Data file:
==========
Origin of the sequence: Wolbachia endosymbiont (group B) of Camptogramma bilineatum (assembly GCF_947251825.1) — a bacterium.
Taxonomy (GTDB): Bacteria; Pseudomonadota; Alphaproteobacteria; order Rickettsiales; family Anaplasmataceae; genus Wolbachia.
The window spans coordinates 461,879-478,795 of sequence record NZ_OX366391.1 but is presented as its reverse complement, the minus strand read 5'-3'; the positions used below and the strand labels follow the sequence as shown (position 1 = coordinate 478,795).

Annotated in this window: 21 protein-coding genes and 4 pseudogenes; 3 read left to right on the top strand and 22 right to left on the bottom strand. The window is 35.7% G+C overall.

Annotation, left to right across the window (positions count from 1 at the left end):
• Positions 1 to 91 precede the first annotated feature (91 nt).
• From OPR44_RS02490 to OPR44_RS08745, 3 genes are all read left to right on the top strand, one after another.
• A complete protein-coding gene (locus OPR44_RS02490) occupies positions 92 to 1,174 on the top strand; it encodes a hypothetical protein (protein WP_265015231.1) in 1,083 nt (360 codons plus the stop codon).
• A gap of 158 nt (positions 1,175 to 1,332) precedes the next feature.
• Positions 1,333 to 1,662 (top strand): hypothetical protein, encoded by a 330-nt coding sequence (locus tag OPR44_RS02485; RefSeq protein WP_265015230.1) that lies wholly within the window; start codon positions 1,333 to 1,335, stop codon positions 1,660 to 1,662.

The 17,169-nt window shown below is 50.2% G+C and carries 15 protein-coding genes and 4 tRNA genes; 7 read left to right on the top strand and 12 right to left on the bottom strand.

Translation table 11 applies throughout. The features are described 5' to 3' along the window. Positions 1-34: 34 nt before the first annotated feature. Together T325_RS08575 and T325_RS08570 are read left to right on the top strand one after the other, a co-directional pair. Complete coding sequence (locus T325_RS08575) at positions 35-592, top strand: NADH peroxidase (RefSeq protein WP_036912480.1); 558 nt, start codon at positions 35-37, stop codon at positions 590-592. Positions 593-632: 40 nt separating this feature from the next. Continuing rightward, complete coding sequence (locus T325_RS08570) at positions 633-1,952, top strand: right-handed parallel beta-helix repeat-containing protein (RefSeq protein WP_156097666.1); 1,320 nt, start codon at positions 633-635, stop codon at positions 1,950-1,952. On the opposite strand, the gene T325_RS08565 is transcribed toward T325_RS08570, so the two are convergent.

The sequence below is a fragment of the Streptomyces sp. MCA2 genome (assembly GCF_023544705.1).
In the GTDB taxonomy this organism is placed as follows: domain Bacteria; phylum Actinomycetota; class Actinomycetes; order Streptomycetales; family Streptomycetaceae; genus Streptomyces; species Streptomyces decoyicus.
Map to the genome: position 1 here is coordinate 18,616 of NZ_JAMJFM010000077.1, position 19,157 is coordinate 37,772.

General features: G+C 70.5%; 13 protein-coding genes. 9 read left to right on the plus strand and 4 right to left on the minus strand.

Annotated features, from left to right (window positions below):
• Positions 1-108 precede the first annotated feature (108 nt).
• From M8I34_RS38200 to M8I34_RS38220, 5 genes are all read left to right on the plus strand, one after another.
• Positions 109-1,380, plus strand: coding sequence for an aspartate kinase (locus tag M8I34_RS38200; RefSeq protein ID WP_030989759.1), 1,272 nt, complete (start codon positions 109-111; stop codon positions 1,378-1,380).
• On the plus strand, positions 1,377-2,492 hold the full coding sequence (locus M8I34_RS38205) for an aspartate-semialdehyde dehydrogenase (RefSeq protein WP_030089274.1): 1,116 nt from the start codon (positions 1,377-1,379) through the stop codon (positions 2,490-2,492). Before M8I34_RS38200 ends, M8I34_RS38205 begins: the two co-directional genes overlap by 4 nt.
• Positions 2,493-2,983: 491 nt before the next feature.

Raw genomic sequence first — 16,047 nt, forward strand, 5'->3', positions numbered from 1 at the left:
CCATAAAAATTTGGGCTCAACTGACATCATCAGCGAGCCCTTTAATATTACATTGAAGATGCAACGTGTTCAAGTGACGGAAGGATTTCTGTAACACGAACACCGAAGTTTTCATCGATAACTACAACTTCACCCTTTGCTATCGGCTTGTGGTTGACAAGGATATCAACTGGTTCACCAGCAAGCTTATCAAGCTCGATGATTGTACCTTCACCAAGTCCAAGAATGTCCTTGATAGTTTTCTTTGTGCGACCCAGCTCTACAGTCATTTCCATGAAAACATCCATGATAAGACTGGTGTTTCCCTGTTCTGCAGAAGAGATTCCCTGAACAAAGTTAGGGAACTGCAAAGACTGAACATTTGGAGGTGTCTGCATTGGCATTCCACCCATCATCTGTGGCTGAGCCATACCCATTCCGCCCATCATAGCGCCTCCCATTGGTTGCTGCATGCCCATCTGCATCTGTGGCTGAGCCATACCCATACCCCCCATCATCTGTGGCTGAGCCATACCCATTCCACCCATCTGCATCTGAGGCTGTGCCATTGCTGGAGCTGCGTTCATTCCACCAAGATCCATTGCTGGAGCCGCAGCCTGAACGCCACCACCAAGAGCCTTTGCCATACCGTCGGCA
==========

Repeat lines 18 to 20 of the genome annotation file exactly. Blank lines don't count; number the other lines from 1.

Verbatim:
• Positions 1-108 precede the first annotated feature (108 nt).
• From M8I34_RS38200 to M8I34_RS38220, 5 genes are all read left to right on the plus strand, one after another.
• Positions 109-1,380, plus strand: coding sequence for an aspartate kinase (locus tag M8I34_RS38200; RefSeq protein ID WP_030989759.1), 1,272 nt, complete (start codon positions 109-111; stop codon positions 1,378-1,380).